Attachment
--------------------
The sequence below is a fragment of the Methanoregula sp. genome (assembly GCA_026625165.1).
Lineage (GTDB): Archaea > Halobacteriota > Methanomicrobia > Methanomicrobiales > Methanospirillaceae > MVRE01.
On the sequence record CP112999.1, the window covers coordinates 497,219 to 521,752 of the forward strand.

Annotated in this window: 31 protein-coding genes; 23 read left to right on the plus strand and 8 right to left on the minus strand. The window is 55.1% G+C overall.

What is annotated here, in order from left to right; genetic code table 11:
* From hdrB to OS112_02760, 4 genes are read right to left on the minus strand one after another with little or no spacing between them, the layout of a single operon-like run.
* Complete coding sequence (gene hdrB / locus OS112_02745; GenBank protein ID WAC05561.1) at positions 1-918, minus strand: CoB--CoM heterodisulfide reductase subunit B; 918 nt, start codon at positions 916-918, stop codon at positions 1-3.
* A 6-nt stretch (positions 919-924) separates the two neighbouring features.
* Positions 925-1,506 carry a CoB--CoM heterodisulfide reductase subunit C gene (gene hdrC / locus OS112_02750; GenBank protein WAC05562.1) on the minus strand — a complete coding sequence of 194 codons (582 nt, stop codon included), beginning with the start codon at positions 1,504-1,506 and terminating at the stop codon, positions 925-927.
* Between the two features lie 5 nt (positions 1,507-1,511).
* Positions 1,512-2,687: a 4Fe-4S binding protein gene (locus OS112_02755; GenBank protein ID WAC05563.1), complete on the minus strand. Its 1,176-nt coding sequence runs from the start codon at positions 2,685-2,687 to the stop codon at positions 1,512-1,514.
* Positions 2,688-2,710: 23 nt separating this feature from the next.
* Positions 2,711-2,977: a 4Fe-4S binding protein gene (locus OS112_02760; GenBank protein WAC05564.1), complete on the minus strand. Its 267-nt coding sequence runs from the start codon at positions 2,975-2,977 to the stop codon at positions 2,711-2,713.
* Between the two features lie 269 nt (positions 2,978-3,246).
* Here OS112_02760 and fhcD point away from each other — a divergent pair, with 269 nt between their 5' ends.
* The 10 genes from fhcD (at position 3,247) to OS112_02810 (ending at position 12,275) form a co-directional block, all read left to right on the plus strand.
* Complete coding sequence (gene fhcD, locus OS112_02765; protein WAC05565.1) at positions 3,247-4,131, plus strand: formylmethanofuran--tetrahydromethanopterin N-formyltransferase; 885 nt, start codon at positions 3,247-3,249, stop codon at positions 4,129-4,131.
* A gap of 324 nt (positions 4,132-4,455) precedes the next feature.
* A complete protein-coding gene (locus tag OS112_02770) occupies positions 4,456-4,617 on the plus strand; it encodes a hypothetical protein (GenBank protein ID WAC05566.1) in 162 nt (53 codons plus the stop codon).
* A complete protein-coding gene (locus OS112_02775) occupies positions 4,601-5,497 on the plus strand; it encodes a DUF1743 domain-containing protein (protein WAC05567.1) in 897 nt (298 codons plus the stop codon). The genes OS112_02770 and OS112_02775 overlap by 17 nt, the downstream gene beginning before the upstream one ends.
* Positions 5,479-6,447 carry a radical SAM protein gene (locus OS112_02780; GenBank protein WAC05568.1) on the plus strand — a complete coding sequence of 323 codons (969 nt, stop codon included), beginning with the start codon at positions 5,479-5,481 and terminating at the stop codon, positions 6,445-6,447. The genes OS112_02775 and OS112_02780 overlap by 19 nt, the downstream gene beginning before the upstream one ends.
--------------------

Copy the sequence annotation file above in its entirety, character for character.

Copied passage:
The sequence below is a fragment of the Methanoregula sp. genome (assembly GCA_026625165.1).
Lineage (GTDB): Archaea > Halobacteriota > Methanomicrobia > Methanomicrobiales > Methanospirillaceae > MVRE01.
On the sequence record CP112999.1, the window covers coordinates 497,219 to 521,752 of the forward strand.

Annotated in this window: 31 protein-coding genes; 23 read left to right on the plus strand and 8 right to left on the minus strand. The window is 55.1% G+C overall.

What is annotated here, in order from left to right; genetic code table 11:
* From hdrB to OS112_02760, 4 genes are read right to left on the minus strand one after another with little or no spacing between them, the layout of a single operon-like run.
* Complete coding sequence (gene hdrB / locus OS112_02745; GenBank protein ID WAC05561.1) at positions 1-918, minus strand: CoB--CoM heterodisulfide reductase subunit B; 918 nt, start codon at positions 916-918, stop codon at positions 1-3.
* A 6-nt stretch (positions 919-924) separates the two neighbouring features.
* Positions 925-1,506 carry a CoB--CoM heterodisulfide reductase subunit C gene (gene hdrC / locus OS112_02750; GenBank protein WAC05562.1) on the minus strand — a complete coding sequence of 194 codons (582 nt, stop codon included), beginning with the start codon at positions 1,504-1,506 and terminating at the stop codon, positions 925-927.
* Between the two features lie 5 nt (positions 1,507-1,511).
* Positions 1,512-2,687: a 4Fe-4S binding protein gene (locus OS112_02755; GenBank protein ID WAC05563.1), complete on the minus strand. Its 1,176-nt coding sequence runs from the start codon at positions 2,685-2,687 to the stop codon at positions 1,512-1,514.
* Positions 2,688-2,710: 23 nt separating this feature from the next.
* Positions 2,711-2,977: a 4Fe-4S binding protein gene (locus OS112_02760; GenBank protein WAC05564.1), complete on the minus strand. Its 267-nt coding sequence runs from the start codon at positions 2,975-2,977 to the stop codon at positions 2,711-2,713.
* Between the two features lie 269 nt (positions 2,978-3,246).
* Here OS112_02760 and fhcD point away from each other — a divergent pair, with 269 nt between their 5' ends.
* The 10 genes from fhcD (at position 3,247) to OS112_02810 (ending at position 12,275) form a co-directional block, all read left to right on the plus strand.
* Complete coding sequence (gene fhcD, locus OS112_02765; protein WAC05565.1) at positions 3,247-4,131, plus strand: formylmethanofuran--tetrahydromethanopterin N-formyltransferase; 885 nt, start codon at positions 3,247-3,249, stop codon at positions 4,129-4,131.
* A gap of 324 nt (positions 4,132-4,455) precedes the next feature.
* A complete protein-coding gene (locus tag OS112_02770) occupies positions 4,456-4,617 on the plus strand; it encodes a hypothetical protein (GenBank protein ID WAC05566.1) in 162 nt (53 codons plus the stop codon).
* A complete protein-coding gene (locus OS112_02775) occupies positions 4,601-5,497 on the plus strand; it encodes a DUF1743 domain-containing protein (protein WAC05567.1) in 897 nt (298 codons plus the stop codon). The genes OS112_02770 and OS112_02775 overlap by 17 nt, the downstream gene beginning before the upstream one ends.
* Positions 5,479-6,447 carry a radical SAM protein gene (locus OS112_02780; GenBank protein WAC05568.1) on the plus strand — a complete coding sequence of 323 codons (969 nt, stop codon included), beginning with the start codon at positions 5,479-5,481 and terminating at the stop codon, positions 6,445-6,447. The genes OS112_02775 and OS112_02780 overlap by 19 nt, the downstream gene beginning before the upstream one ends.